Notes to the Statement of Income and Expenses
10 Fundraising Income from individuals
Income from individuals includes structural and one-off donations from individuals as well as legacies.
Other gifts and donations
Total income from Individuals
War Child aims to develop long-term relationships with individual donors to ensure stability in income and the continuity of projects. The large majority of the income generated by individual donors came from approximately 90,000 Friends, as War Child calls its structural donors. We did not reach our ambitious income target from individuals of €9.7 million. Instead we raised €9.3 million income from individuals in 2018 (4 per cent below budget), which is however 5 per cent higher than the previous year (2017: €8.8 million). While the gifts and donations are stable year-on-year, this growth is fully attributable to income from legacies, which more than doubled compared to previous year. More information is provided in the “Where our funds come from” section in our annual report.
11 Fundraising Income from companies
Income from companies includes periodical donations from our Business Friends, one-off gifts from actions, donations in kind as well as restricted subsidies.
Gifts in Kind
Total income businesses
In 2018 we raised €2.9 million from the business sector, 18 per cent above our target for the year, but 7 per cent below the income in 2017. It remains a challenge to secure long-term commitments from companies. Main business donors supporting us already for years with monetary funding are Rituals Cosmetics, ASN Bank and Tommy Hilfiger. We saw a growth of 17 per cent in gifts in kind – which with a value of €1.2 million were 81 per cent above budget. Over 40 per cent of income from businesses comes from the value of donations in kind. War Child has a low cost policy and tries to find donors for every purchase it makes at head office. This ranges from free software licenses to free legal advice. Thanks to our good reputation that our donors recognize, we are quite successful in this, raising free goods and services. More information is provided in the “Where our funds come from” section in our annual report.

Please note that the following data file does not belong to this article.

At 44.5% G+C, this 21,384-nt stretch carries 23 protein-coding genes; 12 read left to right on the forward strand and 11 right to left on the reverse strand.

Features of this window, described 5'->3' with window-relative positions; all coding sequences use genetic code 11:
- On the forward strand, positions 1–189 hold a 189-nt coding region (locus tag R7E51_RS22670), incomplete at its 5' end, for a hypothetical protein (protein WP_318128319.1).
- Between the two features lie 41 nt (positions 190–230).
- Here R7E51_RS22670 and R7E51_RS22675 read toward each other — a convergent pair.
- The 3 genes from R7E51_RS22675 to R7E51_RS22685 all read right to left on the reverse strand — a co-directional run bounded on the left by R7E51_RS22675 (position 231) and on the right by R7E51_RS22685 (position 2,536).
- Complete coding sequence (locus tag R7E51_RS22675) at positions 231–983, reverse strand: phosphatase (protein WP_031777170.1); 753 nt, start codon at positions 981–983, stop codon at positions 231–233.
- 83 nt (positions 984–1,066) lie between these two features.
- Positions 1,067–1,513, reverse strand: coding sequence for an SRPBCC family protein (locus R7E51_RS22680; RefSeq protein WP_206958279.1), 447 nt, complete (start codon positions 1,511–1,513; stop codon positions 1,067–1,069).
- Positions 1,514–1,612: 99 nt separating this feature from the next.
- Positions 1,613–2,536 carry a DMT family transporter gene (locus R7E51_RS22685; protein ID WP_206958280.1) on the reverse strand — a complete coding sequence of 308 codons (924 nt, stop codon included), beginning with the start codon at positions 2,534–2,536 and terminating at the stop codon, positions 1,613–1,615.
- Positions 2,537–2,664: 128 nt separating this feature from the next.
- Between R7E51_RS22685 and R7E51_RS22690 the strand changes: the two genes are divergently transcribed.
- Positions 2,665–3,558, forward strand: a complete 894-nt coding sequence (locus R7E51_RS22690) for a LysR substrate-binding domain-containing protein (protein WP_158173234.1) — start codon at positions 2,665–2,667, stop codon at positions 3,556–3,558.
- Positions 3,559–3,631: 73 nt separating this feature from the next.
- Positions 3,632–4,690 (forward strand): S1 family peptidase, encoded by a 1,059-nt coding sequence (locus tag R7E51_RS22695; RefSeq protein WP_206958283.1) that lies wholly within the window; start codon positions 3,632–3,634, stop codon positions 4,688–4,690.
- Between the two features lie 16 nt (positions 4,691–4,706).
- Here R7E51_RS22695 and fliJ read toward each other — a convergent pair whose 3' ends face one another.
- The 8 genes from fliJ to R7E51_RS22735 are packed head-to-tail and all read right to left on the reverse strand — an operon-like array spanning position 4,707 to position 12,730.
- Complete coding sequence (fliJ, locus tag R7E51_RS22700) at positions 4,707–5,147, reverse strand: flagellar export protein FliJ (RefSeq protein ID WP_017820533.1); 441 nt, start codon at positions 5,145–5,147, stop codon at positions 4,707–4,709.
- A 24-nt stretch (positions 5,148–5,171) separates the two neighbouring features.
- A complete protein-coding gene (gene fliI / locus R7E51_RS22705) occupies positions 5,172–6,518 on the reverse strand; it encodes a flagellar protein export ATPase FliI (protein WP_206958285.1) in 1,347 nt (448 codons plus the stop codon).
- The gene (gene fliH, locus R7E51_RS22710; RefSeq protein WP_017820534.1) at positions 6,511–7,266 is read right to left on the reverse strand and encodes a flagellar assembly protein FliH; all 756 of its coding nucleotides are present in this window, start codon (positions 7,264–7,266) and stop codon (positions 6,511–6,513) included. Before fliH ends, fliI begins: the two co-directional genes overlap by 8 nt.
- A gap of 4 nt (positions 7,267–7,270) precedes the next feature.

12 Fundraising Income from lotteries
Income from lotteries consists of contributions from the Dutch National Postcode Lottery. Since 2009, War Child receives an annual unrestricted contribution and since 2014 we have received various contributions designated to specific projects.
National Postcode Lottery (structural contribution)
National Postcode Lottery (designated to TeamUp)
National Postcode Lottery (designated to CWTL)
National Postcode Lottery (unrestricted gift)
Income from lotteries has decreased in comparison with the previous year (-22 per cent). The National Postcode Lottery contributes structurally to our organisation with an impressive €1.4 million. In addition, the National Postcode Lottery awarded the “Dreamfund” to War Child for its Can’t wait to learn programme, which was however in 2018 significantly underspent by 63 per cent under the budget for the year. This was due to allocation of programme costs to other grants with shorter period as well as to delays in programme implementation. War Chid also received funding from the National Postcode Lottery for its TeamUp programme with refugees in the Netherlands. The income under this grant was 14 per cent under budget for the year and the remaining funding will be spent in 2019, when the grant ends. War Child had planned €0.6 million income in 2018 from other lotteries, specifically the Swedish Postcode Lottery. This ambition has unfortunately not materialized in 2018. The underspending on programmes as well as the unsuccessful application of new grants from foreign lotteries explains why income from lotteries stayed behind on target. More information is provided in the “Where our funds come from” section in our annual report.
13 Fundraising Income from government grants
Income from governments includes income from individual governments, as well as from governmental bodies and from organisations that receive the vast majority of their funding from governments. In cases where the back-donor is a government and War Child has a contract with equal conditions with another party, this income is categorized as income from governments. All War Child’s income from governments is incidental, although part of the income is related to multiyear grants. All grants have an end date.
United Nations agencies
United States Government
Total income from governments
The income from governments is €16.0 million in 2018, which is 24 per cent above the income of 2017 (€12.9 million). Our ambitions were even higher than the substantial growth that was realized. We budgeted a 53 per cent increase in this income category, which although it seemed possible, turned out to be unrealistic in 2018. The income was 19 per cent below the high budget (€19.8 million). Although many new grants were awarded to us, we had counted on getting even more governmental funds for amongst others our Syria response, which unfortunately did not materialize. European Union funding was 31 per cent under budget, even though it was 63 per cent above previous year’s income from the European Union.
The Netherlands Government is our largest donor with a contribution in 2018 of as much as €4.9 million. This represents 12 per cent of our total income, which is below our limit of maximum 15 per cent from one donor. War Child has this target in order to remain independent from any one donor and to maintain a well balanced donor portfolio. The United Nations and the European Commission continue to contribute to War Child's programmes in various countries through its subsidiaries and affiliates such as UNICEF, UNHCR, DG ECHO and Europe Aid. Global Affairs Canada (GAC) contributes to our educational programme in Colombia. More information is provided in the “Where our funds come from” section in our annual report.